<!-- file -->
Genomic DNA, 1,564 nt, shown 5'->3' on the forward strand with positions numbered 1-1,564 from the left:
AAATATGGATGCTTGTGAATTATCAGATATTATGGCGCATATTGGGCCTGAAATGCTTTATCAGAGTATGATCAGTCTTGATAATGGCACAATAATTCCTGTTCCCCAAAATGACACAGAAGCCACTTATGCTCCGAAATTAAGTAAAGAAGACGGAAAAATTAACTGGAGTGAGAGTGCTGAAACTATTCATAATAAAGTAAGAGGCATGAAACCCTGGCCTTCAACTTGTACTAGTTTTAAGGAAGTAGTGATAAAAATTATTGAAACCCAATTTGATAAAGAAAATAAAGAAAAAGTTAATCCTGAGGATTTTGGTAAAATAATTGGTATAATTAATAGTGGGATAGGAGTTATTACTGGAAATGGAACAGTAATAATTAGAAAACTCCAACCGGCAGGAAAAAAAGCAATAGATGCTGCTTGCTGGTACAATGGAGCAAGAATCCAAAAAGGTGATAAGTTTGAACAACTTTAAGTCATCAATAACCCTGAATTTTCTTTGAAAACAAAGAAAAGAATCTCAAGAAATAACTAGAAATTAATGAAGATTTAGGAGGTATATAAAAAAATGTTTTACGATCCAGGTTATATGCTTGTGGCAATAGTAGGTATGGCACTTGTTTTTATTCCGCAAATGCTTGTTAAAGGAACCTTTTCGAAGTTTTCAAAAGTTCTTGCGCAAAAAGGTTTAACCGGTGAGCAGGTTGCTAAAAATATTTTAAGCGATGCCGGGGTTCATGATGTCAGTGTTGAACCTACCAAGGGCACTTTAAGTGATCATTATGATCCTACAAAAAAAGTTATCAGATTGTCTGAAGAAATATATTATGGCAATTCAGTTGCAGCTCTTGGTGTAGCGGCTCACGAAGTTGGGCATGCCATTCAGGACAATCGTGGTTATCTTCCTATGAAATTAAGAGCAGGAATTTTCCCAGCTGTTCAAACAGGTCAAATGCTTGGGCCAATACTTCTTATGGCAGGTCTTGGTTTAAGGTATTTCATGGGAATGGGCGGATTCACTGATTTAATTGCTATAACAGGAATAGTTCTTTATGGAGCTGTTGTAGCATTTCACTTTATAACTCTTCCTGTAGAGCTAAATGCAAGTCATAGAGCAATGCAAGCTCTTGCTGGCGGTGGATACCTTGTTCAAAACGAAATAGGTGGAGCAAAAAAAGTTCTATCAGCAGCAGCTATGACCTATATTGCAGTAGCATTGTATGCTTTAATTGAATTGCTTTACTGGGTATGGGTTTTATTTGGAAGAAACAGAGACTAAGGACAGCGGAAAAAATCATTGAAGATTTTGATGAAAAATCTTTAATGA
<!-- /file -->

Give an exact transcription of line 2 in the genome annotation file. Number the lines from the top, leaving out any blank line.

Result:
AAATATGGATGCTTGTGAATTATCAGATATTATGGCGCATATTGGGCCTGAAATGCTTTATCAGAGTATGATCAGTCTTGATAATGGCACAATAATTCCTGTTCCCCAAAATGACACAGAAGCCACTTATGCTCCGAAATTAAGTAAAGAAGACGGAAAAATTAACTGGAGTGAGAGTGCTGAAACTATTCATAATAAAGTAAGAGGCATGAAACCCTGGCCTTCAACTTGTACTAGTTTTAAGGAAGTAGTGATAAAAATTATTGAAACCCAATTTGATAAAGAAAATAAAGAAAAAGTTAATCCTGAGGATTTTGGTAAAATAATTGGTATAATTAATAGTGGGATAGGAGTTATTACTGGAAATGGAACAGTAATAATTAGAAAACTCCAACCGGCAGGAAAAAAAGCAATAGATGCTGCTTGCTGGTACAATGGAGCAAGAATCCAAAAAGGTGATAAGTTTGAACAACTTTAAGTCATCAATAACCCTGAATTTTCTTTGAAAACAAAGAAAAGAATCTCAAGAAATAACTAGAAATTAATGAAGATTTAGGAGGTATATAAAAAAATGTTTTACGATCCAGGTTATATGCTTGTGGCAATAGTAGGTATGGCACTTGTTTTTATTCCGCAAATGCTTGTTAAAGGAACCTTTTCGAAGTTTTCAAAAGTTCTTGCGCAAAAAGGTTTAACCGGTGAGCAGGTTGCTAAAAATATTTTAAGCGATGCCGGGGTTCATGATGTCAGTGTTGAACCTACCAAGGGCACTTTAAGTGATCATTATGATCCTACAAAAAAAGTTATCAGATTGTCTGAAGAAATATATTATGGCAATTCAGTTGCAGCTCTTGGTGTAGCGGCTCACGAAGTTGGGCATGCCATTCAGGACAATCGTGGTTATCTTCCTATGAAATTAAGAGCAGGAATTTTCCCAGCTGTTCAAACAGGTCAAATGCTTGGGCCAATACTTCTTATGGCAGGTCTTGGTTTAAGGTATTTCATGGGAATGGGCGGATTCACTGATTTAATTGCTATAACAGGAATAGTTCTTTATGGAGCTGTTGTAGCATTTCACTTTATAACTCTTCCTGTAGAGCTAAATGCAAGTCATAGAGCAATGCAAGCTCTTGCTGGCGGTGGATACCTTGTTCAAAACGAAATAGGTGGAGCAAAAAAAGTTCTATCAGCAGCAGCTATGACCTATATTGCAGTAGCATTGTATGCTTTAATTGAATTGCTTTACTGGGTATGGGTTTTATTTGGAAGAAACAGAGACTAAGGACAGCGGAAAAAATCATTGAAGATTTTGATGAAAAATCTTTAATGA